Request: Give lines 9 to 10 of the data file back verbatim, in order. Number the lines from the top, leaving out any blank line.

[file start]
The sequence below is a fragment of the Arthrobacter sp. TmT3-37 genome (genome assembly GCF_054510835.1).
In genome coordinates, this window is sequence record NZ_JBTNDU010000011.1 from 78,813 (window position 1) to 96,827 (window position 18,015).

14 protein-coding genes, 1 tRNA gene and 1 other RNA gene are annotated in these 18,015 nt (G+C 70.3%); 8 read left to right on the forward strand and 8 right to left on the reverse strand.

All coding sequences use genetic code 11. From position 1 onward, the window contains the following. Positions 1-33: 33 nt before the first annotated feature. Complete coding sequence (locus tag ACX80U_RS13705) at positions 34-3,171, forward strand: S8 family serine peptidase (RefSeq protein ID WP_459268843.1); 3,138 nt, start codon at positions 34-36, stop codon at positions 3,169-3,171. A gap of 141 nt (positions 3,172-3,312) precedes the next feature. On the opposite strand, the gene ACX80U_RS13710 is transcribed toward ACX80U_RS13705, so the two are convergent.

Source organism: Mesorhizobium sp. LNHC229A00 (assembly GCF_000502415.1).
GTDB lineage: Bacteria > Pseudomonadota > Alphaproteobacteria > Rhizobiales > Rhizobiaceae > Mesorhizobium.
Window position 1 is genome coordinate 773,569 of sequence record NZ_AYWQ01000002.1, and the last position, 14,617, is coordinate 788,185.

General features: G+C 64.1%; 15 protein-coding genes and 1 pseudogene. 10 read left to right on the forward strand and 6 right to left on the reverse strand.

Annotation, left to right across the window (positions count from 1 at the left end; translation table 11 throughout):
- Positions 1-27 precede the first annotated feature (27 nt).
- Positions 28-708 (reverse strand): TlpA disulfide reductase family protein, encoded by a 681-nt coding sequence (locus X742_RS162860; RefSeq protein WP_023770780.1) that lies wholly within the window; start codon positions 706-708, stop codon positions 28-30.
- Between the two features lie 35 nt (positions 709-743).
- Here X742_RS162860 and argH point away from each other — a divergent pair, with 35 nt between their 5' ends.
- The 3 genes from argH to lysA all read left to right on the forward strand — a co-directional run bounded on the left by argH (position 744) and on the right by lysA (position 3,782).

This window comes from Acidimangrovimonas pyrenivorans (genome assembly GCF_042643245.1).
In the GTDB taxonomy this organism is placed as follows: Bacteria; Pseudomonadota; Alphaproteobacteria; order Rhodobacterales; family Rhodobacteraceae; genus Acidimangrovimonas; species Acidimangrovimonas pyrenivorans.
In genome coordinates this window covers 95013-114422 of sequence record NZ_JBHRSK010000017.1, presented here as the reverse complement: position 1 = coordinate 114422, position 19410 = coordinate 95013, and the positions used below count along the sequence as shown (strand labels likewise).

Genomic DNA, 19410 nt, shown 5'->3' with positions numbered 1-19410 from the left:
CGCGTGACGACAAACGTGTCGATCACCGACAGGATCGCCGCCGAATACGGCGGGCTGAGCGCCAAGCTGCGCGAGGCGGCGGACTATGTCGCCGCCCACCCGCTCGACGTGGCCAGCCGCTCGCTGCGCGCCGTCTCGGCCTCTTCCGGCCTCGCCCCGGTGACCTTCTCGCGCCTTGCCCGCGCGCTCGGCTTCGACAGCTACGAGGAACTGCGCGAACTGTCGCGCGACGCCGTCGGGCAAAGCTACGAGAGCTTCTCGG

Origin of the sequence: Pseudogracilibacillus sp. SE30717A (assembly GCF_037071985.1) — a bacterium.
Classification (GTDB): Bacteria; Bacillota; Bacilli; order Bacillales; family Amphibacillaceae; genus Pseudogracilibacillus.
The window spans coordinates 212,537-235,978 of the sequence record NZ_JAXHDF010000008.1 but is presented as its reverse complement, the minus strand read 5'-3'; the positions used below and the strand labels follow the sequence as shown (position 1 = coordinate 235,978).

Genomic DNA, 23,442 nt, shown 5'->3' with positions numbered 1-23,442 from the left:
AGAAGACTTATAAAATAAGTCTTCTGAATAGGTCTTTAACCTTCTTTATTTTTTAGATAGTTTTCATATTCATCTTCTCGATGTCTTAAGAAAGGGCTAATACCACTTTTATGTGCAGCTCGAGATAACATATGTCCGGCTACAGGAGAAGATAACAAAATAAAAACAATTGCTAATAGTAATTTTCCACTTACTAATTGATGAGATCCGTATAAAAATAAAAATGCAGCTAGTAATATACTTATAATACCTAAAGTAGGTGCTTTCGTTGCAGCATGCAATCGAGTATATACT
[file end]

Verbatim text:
Annotation, left to right across the window (positions count from 1 at the left end; translation table 11 throughout):
- Positions 1-27 precede the first annotated feature (27 nt).